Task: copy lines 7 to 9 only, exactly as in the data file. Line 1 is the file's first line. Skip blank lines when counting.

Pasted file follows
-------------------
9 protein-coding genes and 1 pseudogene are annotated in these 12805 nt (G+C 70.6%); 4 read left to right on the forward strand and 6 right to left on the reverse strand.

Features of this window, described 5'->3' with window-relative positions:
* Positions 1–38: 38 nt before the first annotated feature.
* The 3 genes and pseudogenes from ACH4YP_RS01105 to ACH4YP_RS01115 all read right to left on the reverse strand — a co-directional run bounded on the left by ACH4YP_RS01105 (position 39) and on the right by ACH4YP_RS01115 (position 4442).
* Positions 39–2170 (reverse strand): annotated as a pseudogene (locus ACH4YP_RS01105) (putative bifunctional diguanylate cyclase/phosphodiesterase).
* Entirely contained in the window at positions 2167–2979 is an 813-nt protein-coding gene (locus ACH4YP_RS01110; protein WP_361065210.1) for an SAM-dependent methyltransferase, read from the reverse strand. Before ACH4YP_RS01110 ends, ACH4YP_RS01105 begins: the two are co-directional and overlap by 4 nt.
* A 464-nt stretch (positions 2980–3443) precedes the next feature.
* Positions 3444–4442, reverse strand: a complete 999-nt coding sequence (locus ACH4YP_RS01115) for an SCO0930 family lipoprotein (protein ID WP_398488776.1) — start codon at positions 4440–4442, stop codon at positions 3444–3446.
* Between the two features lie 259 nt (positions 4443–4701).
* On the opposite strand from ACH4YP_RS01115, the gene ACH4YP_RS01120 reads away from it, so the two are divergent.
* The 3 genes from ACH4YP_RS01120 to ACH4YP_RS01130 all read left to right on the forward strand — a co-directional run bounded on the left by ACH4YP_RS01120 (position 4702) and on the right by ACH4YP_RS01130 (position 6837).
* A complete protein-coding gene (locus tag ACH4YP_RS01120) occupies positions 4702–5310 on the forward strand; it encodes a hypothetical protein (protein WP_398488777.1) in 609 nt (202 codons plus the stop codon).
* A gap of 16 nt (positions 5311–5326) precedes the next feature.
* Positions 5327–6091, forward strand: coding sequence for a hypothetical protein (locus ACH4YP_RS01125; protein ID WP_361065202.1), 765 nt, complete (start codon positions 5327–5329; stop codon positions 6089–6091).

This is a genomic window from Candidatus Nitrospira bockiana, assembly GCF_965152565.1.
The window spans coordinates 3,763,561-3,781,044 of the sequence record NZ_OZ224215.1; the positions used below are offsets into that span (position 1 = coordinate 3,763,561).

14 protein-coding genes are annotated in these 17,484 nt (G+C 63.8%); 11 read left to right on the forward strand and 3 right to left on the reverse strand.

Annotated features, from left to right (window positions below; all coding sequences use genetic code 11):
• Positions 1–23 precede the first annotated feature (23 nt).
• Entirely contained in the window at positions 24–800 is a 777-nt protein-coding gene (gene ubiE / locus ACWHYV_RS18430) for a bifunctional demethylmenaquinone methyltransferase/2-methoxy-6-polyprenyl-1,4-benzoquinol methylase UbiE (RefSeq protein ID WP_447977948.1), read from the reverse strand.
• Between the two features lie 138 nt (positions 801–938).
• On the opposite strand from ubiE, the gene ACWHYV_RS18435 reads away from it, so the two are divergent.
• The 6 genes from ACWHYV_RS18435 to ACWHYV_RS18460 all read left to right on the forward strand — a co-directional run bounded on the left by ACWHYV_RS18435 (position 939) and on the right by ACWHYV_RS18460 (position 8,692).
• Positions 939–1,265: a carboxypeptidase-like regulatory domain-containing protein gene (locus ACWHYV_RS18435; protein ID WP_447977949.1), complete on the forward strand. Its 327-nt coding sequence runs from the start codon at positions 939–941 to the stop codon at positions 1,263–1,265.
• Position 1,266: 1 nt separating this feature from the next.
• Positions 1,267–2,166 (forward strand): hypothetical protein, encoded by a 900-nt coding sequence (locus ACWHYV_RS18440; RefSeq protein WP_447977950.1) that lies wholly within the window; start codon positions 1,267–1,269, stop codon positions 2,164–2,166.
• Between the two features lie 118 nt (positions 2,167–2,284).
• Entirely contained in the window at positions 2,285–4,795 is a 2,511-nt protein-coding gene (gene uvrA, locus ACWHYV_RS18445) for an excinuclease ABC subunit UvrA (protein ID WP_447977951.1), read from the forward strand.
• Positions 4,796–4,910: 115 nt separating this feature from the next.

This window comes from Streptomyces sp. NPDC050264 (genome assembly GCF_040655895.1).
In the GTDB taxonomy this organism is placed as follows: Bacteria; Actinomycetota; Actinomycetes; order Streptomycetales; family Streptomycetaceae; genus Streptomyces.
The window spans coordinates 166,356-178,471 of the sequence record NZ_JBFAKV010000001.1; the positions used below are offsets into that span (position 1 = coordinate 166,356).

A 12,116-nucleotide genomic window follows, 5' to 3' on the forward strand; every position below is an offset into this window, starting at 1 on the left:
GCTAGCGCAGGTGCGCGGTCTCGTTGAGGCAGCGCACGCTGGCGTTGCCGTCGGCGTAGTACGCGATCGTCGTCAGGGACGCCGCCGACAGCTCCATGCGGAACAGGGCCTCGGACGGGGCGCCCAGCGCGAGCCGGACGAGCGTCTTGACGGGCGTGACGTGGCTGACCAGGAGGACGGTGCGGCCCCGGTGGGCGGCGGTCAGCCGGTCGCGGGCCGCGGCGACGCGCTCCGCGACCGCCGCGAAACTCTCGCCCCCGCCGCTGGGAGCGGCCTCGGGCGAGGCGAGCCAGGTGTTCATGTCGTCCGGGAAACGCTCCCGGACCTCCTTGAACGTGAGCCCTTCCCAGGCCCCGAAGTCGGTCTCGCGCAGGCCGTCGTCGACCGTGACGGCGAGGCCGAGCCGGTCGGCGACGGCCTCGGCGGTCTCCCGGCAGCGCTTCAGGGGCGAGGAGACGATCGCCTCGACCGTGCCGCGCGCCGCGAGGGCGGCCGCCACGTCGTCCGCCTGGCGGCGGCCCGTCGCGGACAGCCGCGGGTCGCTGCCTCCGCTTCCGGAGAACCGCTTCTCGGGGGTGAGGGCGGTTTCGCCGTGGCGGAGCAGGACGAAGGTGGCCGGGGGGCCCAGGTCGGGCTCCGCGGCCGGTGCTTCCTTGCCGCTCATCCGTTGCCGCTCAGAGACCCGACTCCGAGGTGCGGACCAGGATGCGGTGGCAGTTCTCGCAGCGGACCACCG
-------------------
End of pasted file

* A 464-nt stretch (positions 2980–3443) precedes the next feature.
* Positions 3444–4442, reverse strand: a complete 999-nt coding sequence (locus ACH4YP_RS01115) for an SCO0930 family lipoprotein (protein ID WP_398488776.1) — start codon at positions 4440–4442, stop codon at positions 3444–3446.
* Between the two features lie 259 nt (positions 4443–4701).